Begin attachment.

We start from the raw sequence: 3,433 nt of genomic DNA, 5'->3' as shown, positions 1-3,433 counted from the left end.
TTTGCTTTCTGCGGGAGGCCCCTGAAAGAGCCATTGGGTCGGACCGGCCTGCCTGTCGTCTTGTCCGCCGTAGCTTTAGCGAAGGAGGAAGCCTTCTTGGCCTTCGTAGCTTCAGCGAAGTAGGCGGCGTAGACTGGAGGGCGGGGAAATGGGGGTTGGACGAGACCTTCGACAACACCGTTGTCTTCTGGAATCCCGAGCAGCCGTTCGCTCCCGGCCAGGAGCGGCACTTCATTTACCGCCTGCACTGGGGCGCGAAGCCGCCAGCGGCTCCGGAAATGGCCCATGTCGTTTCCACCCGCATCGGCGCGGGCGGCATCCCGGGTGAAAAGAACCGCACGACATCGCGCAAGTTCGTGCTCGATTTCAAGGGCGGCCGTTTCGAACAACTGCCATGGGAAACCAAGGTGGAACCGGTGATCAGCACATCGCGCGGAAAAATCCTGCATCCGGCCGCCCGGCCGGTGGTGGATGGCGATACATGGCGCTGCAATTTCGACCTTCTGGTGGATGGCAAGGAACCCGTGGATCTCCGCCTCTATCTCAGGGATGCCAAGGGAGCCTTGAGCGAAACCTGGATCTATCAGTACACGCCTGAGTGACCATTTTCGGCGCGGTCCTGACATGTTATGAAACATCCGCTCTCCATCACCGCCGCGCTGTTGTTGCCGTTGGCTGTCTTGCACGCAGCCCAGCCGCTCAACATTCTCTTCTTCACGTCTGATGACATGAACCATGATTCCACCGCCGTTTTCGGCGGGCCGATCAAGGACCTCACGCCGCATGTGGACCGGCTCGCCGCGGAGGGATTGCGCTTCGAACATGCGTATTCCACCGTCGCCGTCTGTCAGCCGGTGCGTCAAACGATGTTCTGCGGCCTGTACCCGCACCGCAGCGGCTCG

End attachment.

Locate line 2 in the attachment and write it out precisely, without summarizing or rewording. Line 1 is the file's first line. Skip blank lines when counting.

TTTGCTTTCTGCGGGAGGCCCCTGAAAGAGCCATTGGGTCGGACCGGCCTGCCTGTCGTCTTGTCCGCCGTAGCTTTAGCGAAGGAGGAAGCCTTCTTGGCCTTCGTAGCTTCAGCGAAGTAGGCGGCGTAGACTGGAGGGCGGGGAAATGGGGGTTGGACGAGACCTTCGACAACACCGTTGTCTTCTGGAATCCCGAGCAGCCGTTCGCTCCCGGCCAGGAGCGGCACTTCATTTACCGCCTGCACTGGGGCGCGAAGCCGCCAGCGGCTCCGGAAATGGCCCATGTCGTTTCCACCCGCATCGGCGCGGGCGGCATCCCGGGTGAAAAGAACCGCACGACATCGCGCAAGTTCGTGCTCGATTTCAAGGGCGGCCGTTTCGAACAACTGCCATGGGAAACCAAGGTGGAACCGGTGATCAGCACATCGCGCGGAAAAATCCTGCATCCGGCCGCCCGGCCGGTGGTGGATGGCGATACATGGCGCTGCAATTTCGACCTTCTGGTGGATGGCAAGGAACCCGTGGATCTCCGCCTCTATCTCAGGGATGCCAAGGGAGCCTTGAGCGAAACCTGGATCTATCAGTACACGCCTGAGTGACCATTTTCGGCGCGGTCCTGACATGTTATGAAACATCCGCTCTCCATCACCGCCGCGCTGTTGTTGCCGTTGGCTGTCTTGCACGCAGCCCAGCCGCTCAACATTCTCTTCTTCACGTCTGATGACATGAACCATGATTCCACCGCCGTTTTCGGCGGGCCGATCAAGGACCTCACGCCGCATGTGGACCGGCTCGCCGCGGAGGGATTGCGCTTCGAACATGCGTATTCCACCGTCGCCGTCTGTCAGCCGGTGCGTCAAACGATGTTCTGCGGCCTGTACCCGCACCGCAGCGGCTCG